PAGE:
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Oliver Herford (1863 - 1935) was a British born American writer, artist and illustrator who has been called "The American Oscar Wilde".[citation needed] As a frequent contributor to The Mentor, Life, and Ladies' Home Journal, he sometimes signed his artwork as "O Herford". In 1906 he wrote and illustrated the "Little Book of Bores". He also wrote short poems like "The Chimpanzee" and "The Hen", as well as writing and illustrating "The Rubaiyat of a Persian Kitten" (1904) and "Excuse It Please" (1930). His sister Beatrice Herford was also a humorist.

Ethel Mumford and Addison Mizner wrote a small book The Cynic's Calendar of Revised Wisdom for 1903 as a Christmas present and added Herford's name as an author as a joke. The printer made up more copies to sell and to everyone's surprise it was an astounding success. When Herford found out about it he wanted 90% of the royalties. He was awarded an equal third[1][2].

Contents

Quotes

  • "A woman's mind is cleaner than a man's: she changes it more often."[citation needed]
  • "If you want to sacrifice the admiration of many men for the criticism of one; go ahead, get married."[citation needed]
  • "Many are called but few get up."[citation needed]
  • "Only the young die good."[citation needed]
  • "Tact: to lie about others as you would have them lie about you."[citation needed]
  • "What is my loftiest ambition? I've always wanted to throw an egg into an electric fan."[citation needed]
  • "The Irish gave the bagpipes to the Scotts as a joke, but the Scotts haven't seen the joke yet."

Books by Oliver Herford

With pictures by the author, published by Charles Scribner's Sons:[3]

  • The Bashful Earthquake
  • A Child's Primer of Natural History; a revision and extension of this title by Margaret Fishback and Hilary Knight appeared as A Child's Book of Natural History (USA: Platt & Monk, 1969)
  • Overheard in a Garden
  • More Animals
  • The Rubaiyat of a Persian Kitten
  • The Fairy Godmother-in-law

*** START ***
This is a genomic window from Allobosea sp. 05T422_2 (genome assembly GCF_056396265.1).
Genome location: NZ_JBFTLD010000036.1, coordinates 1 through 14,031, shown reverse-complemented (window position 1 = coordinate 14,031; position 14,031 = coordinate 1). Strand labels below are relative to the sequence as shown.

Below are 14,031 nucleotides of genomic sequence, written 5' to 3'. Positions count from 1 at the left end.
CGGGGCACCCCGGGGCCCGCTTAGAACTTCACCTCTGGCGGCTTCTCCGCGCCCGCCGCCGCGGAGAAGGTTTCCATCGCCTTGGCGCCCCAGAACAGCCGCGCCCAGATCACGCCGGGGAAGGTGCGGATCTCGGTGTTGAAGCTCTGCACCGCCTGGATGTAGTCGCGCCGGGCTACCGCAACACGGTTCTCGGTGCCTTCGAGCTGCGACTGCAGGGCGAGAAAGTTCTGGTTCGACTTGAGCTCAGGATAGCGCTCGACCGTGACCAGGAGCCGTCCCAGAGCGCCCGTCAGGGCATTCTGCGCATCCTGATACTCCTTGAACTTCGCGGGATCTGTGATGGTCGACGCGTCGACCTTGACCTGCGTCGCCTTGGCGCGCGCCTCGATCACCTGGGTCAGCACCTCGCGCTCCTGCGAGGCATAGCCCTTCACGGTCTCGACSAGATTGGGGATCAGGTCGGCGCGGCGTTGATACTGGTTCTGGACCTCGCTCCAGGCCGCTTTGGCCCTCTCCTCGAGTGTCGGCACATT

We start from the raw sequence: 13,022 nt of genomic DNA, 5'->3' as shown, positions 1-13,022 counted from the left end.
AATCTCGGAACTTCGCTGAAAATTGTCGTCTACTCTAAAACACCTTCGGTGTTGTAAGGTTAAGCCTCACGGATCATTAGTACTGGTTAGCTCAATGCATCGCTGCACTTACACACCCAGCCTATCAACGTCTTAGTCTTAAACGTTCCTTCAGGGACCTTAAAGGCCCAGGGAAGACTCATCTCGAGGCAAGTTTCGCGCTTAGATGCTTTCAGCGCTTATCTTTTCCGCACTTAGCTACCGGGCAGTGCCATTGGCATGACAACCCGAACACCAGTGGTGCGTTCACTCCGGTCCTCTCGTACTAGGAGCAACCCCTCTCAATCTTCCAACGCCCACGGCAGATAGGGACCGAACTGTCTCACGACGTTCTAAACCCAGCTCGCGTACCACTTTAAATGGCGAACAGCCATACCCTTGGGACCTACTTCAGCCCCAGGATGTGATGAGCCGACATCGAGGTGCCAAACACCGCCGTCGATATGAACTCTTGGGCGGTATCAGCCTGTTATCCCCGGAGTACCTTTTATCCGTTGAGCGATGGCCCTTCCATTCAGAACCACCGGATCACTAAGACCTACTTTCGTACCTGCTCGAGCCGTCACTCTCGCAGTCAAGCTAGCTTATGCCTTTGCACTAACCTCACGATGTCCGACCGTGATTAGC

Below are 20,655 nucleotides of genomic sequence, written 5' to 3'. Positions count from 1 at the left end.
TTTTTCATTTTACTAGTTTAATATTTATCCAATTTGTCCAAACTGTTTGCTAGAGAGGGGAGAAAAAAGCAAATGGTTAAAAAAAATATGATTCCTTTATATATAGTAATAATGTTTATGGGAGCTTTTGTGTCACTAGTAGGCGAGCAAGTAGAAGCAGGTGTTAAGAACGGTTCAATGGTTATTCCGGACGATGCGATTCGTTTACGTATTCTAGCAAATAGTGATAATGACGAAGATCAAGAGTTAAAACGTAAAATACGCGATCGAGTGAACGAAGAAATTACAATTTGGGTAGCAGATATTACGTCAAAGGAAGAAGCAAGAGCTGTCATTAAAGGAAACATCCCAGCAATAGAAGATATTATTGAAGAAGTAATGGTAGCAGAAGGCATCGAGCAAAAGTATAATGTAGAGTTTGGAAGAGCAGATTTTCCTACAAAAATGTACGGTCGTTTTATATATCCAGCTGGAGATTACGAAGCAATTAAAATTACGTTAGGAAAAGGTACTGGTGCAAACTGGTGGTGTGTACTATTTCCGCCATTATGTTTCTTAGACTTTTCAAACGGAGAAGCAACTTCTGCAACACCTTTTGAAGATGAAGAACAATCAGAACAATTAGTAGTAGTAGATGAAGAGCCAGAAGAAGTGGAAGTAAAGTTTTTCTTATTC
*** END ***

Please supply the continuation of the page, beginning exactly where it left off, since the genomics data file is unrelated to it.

• A Little Book of Bores
  • The Peter Pan Alphabet
  • The Astonishing Tale of a Pen-And-Ink Puppet
  • A Kitten’s Garden of Verses

With John Cecil Clay:

  • Cupid’s Cyclopedia
  • Cupid’s Fair-Weather Booke

With Addison Mizner and Ethel Mumford

  • The Cynic's Calendar of Revised Wisdom for 1903

References

  1. ^ Mizner, Addison. The Many Mizners. Chicago: Sears, 1932. p. 186.
  2. ^ The New York Times. January 10, 1903
  3. ^ Listed at the end of http://www.gutenberg.org/etext/23433, 1911 copyright / PD in US

External links

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Quotes

Up to date as of January 14, 2010

From Wikiquote

Oliver Herford (1863-12-031935-07-05) was an American humorous poet and illustrator.

Unsourced

  • A man must love a thing very much if he not only practices it without any hope of fame and money, but even... without any hope of doing it well.
  • A woman's mind is cleaner than a man's: She changes it more often.
  • Age, like distance lends a double charm.
  • Cat: a pygmy lion who loves mice, hates dogs, and patronizes human beings.
  • Darling: the popular form of address used in speaking to a member of the opposite sex whose name you cannot at the moment remember.
  • If you want to sacrifice the admiration of many men for the criticism of one; go ahead, get married.
  • Manuscript: something submitted in haste and returned at leisure.
  • Many are called but few get up.
  • Modesty is the gentle art of enhancing your charm by pretending not to be aware of it.
  • My wife has a whim of iron.
  • Only the young die good.
  • Tact is to lie about others as you would have them lie about you.
  • The Irish gave the bagpipes to the Scots as a joke, but the Scots haven't seen the joke yet.
  • There is no time like the pleasant.

External links

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